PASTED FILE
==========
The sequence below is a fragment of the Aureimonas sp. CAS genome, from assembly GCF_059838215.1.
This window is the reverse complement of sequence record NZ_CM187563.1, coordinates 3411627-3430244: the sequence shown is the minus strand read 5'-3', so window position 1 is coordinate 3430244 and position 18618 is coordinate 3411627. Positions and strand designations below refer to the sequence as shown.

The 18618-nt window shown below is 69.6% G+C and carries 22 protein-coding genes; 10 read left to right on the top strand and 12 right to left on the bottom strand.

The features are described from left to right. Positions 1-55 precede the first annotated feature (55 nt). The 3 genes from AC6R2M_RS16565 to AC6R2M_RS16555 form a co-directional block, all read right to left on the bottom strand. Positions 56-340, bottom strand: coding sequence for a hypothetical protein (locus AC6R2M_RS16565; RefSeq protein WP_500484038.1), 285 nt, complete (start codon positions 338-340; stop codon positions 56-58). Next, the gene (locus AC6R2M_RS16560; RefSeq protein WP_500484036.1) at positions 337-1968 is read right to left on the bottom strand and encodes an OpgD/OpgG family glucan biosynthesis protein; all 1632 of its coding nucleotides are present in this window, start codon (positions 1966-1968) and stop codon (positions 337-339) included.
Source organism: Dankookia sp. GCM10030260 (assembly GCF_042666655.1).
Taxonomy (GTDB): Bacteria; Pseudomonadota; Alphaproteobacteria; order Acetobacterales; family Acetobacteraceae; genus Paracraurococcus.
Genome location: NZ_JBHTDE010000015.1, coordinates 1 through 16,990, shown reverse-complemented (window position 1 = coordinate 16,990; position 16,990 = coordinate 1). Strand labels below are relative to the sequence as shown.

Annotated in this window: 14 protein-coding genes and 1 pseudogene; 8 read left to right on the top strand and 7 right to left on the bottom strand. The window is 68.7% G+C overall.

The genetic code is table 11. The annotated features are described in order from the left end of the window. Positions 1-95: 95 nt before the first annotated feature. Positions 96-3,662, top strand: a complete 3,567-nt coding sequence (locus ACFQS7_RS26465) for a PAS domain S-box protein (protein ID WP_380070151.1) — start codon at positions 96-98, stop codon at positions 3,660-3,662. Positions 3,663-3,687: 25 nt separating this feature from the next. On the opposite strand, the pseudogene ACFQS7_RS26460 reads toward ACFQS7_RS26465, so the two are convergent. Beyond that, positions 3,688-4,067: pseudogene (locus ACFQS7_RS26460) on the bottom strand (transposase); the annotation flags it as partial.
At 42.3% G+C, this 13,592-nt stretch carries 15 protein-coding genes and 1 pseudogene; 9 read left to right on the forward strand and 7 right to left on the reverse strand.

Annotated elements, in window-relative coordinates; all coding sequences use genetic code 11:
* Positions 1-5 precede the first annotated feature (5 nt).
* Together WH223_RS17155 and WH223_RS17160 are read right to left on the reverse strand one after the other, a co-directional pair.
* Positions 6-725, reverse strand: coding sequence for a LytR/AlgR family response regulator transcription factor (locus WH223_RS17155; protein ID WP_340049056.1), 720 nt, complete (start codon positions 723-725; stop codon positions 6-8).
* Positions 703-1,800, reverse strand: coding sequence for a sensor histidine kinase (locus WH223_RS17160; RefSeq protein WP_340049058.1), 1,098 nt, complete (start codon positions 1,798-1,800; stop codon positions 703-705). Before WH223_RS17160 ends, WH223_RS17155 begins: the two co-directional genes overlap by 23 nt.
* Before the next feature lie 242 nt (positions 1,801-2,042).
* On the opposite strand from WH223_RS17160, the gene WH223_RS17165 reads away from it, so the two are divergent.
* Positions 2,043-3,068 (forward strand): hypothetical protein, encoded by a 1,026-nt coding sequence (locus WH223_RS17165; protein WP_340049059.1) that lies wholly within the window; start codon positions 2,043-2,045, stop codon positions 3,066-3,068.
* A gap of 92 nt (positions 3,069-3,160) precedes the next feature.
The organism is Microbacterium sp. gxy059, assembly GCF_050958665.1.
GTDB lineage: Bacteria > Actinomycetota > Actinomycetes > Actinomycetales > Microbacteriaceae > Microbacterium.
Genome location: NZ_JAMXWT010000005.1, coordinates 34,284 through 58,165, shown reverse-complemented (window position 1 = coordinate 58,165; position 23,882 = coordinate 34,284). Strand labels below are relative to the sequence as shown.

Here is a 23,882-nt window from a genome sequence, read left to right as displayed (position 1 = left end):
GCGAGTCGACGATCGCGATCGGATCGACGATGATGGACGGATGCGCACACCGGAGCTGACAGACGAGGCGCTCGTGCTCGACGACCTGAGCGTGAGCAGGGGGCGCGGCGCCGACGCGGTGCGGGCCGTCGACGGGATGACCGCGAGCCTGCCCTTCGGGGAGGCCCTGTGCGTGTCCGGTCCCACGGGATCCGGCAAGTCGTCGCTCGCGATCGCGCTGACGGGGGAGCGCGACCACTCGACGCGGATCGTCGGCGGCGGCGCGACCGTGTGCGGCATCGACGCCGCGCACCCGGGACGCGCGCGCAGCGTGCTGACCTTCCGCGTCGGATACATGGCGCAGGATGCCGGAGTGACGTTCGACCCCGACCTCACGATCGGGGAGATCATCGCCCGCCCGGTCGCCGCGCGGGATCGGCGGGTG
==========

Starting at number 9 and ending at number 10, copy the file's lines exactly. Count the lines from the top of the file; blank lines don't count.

The genetic code is table 11. The annotated features are described in order from the left end of the window. Positions 1-95: 95 nt before the first annotated feature. Positions 96-3,662, top strand: a complete 3,567-nt coding sequence (locus ACFQS7_RS26465) for a PAS domain S-box protein (protein ID WP_380070151.1) — start codon at positions 96-98, stop codon at positions 3,660-3,662. Positions 3,663-3,687: 25 nt separating this feature from the next. On the opposite strand, the pseudogene ACFQS7_RS26460 reads toward ACFQS7_RS26465, so the two are convergent. Beyond that, positions 3,688-4,067: pseudogene (locus ACFQS7_RS26460) on the bottom strand (transposase); the annotation flags it as partial.
At 42.3% G+C, this 13,592-nt stretch carries 15 protein-coding genes and 1 pseudogene; 9 read left to right on the forward strand and 7 right to left on the reverse strand.